|Hannou, Sarah - Duke University|
|Haslam, Danielle - Jean Mayer Human Nutrition Research Center On Aging At Tufts University|
|Mckeown, Nicola - Jean Mayer Human Nutrition Research Center On Aging At Tufts University|
|Herman, Mark - Duke University|
Submitted to: Journal of Clinical Investigation
Publication Type: Review Article
Publication Acceptance Date: 12/2/2017
Publication Date: 2/1/2018
Citation: Hannou, S., Haslam, D.E., McKeown, N.M., Herman, M. 2018. Fructose metabolism and metabolic disease. Journal of Clinical Investigation. 128(2):545-555. https://doi.org/10.1172/JCI96702.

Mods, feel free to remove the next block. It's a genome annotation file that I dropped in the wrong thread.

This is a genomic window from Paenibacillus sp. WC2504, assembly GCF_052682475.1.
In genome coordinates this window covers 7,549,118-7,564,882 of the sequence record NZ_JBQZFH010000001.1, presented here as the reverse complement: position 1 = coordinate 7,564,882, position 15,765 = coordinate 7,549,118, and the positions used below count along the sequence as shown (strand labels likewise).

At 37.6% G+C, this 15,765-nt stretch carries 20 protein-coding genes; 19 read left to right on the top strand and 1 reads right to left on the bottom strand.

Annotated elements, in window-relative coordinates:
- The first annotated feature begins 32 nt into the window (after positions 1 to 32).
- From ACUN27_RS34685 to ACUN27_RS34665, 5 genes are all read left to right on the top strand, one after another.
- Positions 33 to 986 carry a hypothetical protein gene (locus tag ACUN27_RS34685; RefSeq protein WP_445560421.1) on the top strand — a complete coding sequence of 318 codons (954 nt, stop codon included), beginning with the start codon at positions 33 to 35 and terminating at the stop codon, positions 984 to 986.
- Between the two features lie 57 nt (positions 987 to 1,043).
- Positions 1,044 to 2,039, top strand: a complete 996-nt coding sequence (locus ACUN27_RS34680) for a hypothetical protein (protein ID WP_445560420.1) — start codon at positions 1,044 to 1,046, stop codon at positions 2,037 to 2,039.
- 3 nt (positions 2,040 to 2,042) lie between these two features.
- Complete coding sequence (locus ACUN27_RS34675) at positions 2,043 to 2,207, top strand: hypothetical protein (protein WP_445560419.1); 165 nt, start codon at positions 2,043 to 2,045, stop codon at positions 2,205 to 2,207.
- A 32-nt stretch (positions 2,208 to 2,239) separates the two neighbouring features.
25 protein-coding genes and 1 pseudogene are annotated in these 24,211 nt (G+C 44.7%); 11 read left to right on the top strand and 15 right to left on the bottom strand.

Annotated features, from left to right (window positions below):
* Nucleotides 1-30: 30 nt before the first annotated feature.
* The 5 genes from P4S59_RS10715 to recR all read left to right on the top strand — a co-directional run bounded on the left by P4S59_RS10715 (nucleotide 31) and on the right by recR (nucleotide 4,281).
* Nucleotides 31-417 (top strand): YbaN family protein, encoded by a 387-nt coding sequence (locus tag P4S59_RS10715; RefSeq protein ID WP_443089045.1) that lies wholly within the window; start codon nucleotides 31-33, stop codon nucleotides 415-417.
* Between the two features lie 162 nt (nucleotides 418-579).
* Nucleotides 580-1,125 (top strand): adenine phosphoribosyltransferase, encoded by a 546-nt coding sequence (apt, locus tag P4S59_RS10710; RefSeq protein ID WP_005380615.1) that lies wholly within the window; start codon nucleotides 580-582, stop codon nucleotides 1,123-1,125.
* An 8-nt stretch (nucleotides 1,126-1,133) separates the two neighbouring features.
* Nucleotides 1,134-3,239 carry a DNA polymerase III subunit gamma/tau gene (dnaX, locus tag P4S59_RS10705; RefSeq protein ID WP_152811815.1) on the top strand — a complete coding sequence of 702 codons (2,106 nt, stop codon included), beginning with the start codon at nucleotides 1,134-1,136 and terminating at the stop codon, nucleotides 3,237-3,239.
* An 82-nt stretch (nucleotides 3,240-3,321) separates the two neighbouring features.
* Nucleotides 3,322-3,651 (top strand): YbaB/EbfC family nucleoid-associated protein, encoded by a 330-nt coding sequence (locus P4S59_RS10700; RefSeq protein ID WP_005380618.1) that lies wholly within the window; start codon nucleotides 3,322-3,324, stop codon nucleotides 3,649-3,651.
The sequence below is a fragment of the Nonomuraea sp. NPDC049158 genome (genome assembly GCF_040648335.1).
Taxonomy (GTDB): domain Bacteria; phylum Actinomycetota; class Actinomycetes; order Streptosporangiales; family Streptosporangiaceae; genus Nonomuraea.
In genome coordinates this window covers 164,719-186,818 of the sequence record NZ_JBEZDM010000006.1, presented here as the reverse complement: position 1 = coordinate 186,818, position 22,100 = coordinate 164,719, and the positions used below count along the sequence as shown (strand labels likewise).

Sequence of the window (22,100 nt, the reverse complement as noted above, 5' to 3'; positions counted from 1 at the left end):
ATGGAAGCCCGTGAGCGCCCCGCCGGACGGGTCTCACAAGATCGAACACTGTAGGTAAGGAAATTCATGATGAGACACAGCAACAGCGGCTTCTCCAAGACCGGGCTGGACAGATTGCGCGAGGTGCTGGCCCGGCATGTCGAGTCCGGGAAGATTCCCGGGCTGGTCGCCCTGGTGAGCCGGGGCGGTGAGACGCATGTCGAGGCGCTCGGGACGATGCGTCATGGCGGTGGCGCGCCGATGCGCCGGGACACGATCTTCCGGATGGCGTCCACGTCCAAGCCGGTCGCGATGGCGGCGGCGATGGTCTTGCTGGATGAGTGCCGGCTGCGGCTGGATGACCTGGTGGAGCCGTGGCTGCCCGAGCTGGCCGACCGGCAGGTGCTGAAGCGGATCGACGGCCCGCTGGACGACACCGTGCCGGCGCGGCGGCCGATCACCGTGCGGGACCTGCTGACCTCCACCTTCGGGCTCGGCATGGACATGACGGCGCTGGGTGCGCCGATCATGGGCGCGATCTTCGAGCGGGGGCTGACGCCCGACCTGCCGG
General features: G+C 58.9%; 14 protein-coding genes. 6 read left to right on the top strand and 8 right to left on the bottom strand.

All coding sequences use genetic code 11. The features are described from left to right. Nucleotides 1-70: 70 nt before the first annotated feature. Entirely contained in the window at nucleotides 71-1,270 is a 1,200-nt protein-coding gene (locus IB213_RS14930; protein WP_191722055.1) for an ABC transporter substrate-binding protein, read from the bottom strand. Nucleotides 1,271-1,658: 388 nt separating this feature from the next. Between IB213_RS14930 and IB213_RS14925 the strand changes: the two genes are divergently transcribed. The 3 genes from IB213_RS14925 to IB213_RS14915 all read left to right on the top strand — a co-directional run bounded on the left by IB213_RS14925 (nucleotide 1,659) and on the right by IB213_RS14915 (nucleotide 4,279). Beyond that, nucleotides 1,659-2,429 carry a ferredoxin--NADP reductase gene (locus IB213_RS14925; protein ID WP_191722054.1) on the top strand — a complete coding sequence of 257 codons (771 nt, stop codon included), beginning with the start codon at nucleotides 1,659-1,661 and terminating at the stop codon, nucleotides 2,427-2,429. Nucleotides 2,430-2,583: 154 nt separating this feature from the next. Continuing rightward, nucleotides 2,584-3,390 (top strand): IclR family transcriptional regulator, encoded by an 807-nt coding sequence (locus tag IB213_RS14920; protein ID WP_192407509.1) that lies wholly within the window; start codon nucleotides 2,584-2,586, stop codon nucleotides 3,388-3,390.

Technical Abstract: Increased sugar consumption is increasingly considered a contributor to the worldwide epidemics of obesity and diabetes and their associated cardiometabolic risks. As a result of its unique metabolic properties, the fructose component of sugar may be particularly harmful. Diets high in fructose can rapidly produce all of the key features of the metabolic syndrome. Here we review the biology of fructose metabolism as well as potential mechanisms by which excessive fructose consumption may contribute to cardiometabolic disease.